It’s getting to the point where it becomes difficult for television critics to partake of one of their favorite endeavors – championing the lesser-knowns. Unless it’s on cable, if you don’t already know about it, it’s probably gone anyway. About the closest we get these days comes by way of cases like Gary Unmarried. Already in its second season, the show is doing pretty well, but it hasn’t quite got everyone talking. That’s about as good as it gets for a critics longing to share the undiscovered.
The first season DVD hits tomorrow, Feb. 9, and I couldn’t recommend it more highly. Whether you’re already a fan, or might be looking to catch up on a great show, this is a must own.
Gary (Jay Mohr) is recently divorced, and trying to find his footing in the world again. He has two kids, so he isn’t going to be rid of ex-wife Allison (Paula Marshall) any time soon. Theirs is a hate/hate relationship, though its a fairly good-natured hate. But, when Gary tries to pose the idea of dating someone new (something they’ve agreed to hold off for a while for the sake of the kids), he discovers that she’s already engaged… to their marriage counselor!
The show runs through a wide variety of the problem areas divorced parents have to face – who gets Thanksgiving dinner at their house, who gets to be around for which childhood milestone, who gets the saucy pictures, etc. – and it does so while creating a perfect mix of tackling a genuine struggle and comedy. While this is perhaps to describe the general formula of all sitcoms, there is something a bit more real (and funnier) about the approach to situations you find in Gary Unmarried. Now, that’s not to say that the entire play of what happens in the first season Thanksgiving episode conveys a great resemblance to something that really happened somewhere, but it’s very real for these characters, and is (maybe) metaphorically very real.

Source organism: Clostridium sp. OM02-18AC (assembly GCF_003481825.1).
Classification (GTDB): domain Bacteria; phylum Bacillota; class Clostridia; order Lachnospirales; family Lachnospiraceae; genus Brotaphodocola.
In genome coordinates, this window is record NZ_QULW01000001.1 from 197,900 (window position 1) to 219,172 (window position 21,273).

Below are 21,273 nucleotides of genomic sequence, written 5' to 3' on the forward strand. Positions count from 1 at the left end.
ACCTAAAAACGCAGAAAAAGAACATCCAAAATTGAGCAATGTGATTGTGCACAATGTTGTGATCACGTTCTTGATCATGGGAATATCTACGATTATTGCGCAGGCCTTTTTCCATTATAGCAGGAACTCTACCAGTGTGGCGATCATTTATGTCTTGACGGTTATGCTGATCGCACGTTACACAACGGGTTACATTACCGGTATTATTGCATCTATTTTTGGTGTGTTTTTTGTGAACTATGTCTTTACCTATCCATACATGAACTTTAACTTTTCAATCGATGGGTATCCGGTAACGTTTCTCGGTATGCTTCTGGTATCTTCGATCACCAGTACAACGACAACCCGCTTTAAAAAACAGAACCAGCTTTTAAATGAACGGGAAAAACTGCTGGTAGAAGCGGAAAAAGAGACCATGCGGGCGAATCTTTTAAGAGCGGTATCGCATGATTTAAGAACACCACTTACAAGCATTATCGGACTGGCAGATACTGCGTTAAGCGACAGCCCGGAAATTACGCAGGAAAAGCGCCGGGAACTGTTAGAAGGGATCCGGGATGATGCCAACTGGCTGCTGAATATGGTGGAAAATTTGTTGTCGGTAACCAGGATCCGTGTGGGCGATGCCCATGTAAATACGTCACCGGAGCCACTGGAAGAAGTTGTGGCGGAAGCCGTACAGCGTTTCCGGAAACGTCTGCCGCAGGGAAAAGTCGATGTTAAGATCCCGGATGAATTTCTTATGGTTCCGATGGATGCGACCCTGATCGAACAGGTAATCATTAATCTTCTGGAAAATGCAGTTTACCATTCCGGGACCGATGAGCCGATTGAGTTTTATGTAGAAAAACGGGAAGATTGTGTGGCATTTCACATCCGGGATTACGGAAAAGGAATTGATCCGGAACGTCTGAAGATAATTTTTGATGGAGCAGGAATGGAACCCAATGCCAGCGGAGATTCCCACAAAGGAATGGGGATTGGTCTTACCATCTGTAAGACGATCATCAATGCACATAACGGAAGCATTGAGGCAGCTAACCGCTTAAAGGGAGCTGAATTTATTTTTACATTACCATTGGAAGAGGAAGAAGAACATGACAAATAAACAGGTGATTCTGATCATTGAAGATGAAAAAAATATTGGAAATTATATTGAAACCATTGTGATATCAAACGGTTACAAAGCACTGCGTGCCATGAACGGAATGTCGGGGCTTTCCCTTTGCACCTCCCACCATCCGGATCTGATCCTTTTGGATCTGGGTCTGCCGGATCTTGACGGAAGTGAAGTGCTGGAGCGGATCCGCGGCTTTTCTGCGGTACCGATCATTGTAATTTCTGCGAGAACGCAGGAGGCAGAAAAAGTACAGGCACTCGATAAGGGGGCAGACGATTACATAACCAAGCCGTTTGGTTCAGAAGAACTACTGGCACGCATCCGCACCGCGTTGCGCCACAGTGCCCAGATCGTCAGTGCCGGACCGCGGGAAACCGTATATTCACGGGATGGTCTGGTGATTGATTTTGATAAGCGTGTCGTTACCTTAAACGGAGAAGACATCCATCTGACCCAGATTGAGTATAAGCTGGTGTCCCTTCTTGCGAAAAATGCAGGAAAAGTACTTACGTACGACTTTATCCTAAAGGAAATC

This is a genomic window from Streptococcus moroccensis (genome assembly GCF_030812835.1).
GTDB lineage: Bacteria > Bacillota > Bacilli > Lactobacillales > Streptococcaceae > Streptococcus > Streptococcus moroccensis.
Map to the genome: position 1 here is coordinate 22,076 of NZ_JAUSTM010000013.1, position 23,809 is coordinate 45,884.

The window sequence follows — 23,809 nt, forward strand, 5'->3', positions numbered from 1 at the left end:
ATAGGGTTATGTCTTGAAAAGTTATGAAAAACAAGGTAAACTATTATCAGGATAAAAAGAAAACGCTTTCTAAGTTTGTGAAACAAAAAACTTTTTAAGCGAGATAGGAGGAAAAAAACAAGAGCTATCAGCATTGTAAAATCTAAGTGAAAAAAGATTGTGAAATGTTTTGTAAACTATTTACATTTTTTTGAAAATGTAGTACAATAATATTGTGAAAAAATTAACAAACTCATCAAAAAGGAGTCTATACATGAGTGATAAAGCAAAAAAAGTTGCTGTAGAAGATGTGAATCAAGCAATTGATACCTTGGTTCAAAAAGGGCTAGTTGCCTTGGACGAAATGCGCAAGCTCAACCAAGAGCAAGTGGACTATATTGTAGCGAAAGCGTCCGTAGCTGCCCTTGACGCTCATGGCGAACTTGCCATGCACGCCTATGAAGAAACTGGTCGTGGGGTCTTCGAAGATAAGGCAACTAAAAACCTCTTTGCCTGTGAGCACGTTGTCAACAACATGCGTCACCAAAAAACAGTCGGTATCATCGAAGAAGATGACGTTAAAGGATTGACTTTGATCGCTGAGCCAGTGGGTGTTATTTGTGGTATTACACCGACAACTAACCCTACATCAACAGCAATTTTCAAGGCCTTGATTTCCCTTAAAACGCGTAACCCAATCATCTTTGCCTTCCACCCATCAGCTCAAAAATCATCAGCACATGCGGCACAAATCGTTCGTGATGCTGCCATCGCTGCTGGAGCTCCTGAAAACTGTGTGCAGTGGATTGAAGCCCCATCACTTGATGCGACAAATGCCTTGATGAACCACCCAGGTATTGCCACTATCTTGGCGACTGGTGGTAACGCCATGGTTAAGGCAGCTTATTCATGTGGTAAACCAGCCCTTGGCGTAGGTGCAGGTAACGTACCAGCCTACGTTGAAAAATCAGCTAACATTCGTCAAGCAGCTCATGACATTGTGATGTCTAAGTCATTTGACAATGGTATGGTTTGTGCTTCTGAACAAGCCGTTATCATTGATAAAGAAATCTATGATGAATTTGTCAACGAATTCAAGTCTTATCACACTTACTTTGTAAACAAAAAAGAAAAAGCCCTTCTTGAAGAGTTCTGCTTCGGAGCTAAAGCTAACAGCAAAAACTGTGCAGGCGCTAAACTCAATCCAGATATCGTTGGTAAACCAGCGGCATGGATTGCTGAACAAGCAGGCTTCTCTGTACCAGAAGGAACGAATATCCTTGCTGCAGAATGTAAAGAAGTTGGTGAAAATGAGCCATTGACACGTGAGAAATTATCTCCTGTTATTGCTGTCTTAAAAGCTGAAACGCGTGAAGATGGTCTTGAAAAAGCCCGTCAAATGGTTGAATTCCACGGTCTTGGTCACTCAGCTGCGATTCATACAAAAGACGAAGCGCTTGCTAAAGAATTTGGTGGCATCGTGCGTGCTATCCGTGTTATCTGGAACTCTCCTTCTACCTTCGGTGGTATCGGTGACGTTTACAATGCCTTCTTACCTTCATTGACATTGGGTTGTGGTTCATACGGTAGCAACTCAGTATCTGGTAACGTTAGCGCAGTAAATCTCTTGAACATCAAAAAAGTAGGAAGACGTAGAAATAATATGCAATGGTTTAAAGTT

Leading us through it all is the under-appreciated sense of comedy Jay Mohr brings to the table whatever he’s in. He’s not the sort of guy that will generally have you falling out of your chair laughing, but he delivers a clever comedy that is hopelessly entertaining. His character suits him wonderfully. Making just enough money with his own painting business to make sure his wife has some great stuff at his old house, he eats off paper plates in frisbees, because he can’t bring himself to rebuy all the great stuff he already has… in his old house. Generally a fun-spirited everyman, he isn’t sure what to do with himself now, and the combination of not particularly caring about much and getting really frustrated anyway drives a lot of the laughs.
The DVD release also includes a number of interesting special features, and it amounts to more than you’d be inclined to expect from such a release.
Tuesday On The Set With Jay is exactly what you think, a featurette of simply following Jay around for a day. This kind of bonus is becoming more common, and usually I could take them or leave them, but this one is pretty good. To the general public, a day on set is probably of dubious interest as a rule, but when it’s Jay Mohr, there’s something worth watching for everyone. Shooting a show is a stranger creature than most probably imagine, and while most actors don’t do the greatest job of making the trip that interesting, this one is rather fun.
The Chemistry of Comedy is simply a behind-the-scenes look at the show which is billed as an “All-Access Tour.” It’s worth watching for fans, but it’s a pretty standard feature. It does give you a sense of the fun and friendship behind-the-scenes of pretty grueling workdays.
Planet Begley is a unique and odd little bonus that gives us a first-hand account of Ed Begley Jr. “greening” the show.
Finally, there’s a blooper reel that’s far better than average.